Anwar et al.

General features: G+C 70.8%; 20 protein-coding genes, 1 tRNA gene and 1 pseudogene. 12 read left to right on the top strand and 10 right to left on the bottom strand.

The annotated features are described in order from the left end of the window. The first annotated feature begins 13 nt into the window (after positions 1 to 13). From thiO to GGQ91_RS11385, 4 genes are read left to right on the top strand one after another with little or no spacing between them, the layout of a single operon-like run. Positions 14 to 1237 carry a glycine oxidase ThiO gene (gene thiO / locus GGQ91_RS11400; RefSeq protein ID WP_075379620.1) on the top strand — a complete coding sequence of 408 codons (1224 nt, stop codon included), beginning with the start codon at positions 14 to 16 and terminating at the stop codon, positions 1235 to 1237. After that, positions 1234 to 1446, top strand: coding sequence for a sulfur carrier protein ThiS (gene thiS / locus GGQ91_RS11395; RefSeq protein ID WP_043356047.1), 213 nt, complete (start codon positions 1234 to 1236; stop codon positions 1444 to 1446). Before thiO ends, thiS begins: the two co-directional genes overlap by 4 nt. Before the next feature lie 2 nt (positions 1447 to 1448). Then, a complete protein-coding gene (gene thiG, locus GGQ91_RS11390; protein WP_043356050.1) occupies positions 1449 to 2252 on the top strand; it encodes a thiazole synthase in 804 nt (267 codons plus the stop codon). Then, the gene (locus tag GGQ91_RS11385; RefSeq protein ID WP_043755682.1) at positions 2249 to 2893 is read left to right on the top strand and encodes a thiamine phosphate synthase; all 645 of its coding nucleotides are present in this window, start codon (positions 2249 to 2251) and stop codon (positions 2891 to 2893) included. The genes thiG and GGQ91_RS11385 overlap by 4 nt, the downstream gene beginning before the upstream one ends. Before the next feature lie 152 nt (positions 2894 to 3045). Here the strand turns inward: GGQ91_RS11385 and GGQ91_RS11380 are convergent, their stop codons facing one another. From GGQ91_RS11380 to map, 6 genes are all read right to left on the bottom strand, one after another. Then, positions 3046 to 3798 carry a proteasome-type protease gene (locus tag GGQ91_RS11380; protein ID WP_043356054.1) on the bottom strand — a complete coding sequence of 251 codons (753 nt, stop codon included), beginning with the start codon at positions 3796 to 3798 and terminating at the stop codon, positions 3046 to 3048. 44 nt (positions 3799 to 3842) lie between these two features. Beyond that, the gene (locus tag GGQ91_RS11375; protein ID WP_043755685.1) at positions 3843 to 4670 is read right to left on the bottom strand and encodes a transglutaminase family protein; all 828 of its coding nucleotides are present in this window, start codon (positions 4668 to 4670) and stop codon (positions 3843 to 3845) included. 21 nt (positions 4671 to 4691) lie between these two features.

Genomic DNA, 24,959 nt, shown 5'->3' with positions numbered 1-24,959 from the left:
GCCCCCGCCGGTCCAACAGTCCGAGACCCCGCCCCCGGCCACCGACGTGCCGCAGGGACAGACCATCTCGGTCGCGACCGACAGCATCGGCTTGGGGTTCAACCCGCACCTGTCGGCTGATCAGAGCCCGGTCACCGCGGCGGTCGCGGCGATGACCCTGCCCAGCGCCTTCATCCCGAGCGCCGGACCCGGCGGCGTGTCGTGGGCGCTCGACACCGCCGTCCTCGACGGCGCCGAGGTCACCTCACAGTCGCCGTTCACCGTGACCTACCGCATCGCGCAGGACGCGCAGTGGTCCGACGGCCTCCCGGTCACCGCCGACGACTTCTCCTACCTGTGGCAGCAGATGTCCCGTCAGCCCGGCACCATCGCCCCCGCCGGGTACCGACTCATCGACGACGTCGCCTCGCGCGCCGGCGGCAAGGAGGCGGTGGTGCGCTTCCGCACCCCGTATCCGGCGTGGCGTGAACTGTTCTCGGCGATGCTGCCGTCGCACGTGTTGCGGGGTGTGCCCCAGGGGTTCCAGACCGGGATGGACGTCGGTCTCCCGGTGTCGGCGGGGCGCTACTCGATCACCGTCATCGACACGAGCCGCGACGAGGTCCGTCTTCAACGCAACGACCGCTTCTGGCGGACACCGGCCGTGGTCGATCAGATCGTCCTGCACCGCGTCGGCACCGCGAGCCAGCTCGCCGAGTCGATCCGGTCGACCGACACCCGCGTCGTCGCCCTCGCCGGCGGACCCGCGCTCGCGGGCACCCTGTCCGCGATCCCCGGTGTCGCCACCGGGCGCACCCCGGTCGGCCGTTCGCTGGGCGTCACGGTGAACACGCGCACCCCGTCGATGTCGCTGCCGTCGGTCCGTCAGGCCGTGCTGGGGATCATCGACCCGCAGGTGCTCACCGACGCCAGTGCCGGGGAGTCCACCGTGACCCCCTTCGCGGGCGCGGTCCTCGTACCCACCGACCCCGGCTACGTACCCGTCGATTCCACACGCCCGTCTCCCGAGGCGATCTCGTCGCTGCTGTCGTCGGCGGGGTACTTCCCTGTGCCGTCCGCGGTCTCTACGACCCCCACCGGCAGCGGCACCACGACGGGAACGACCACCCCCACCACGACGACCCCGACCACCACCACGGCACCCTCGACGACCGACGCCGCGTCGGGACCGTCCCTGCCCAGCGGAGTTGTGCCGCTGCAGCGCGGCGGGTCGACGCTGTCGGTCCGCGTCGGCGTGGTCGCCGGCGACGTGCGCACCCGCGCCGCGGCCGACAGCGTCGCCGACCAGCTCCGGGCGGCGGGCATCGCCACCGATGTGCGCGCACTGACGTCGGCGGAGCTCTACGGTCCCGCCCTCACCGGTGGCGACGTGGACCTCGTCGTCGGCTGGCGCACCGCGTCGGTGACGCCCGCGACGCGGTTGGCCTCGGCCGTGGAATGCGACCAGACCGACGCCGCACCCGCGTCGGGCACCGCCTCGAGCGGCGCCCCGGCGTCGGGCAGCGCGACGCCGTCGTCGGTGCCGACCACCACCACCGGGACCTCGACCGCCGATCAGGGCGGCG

15271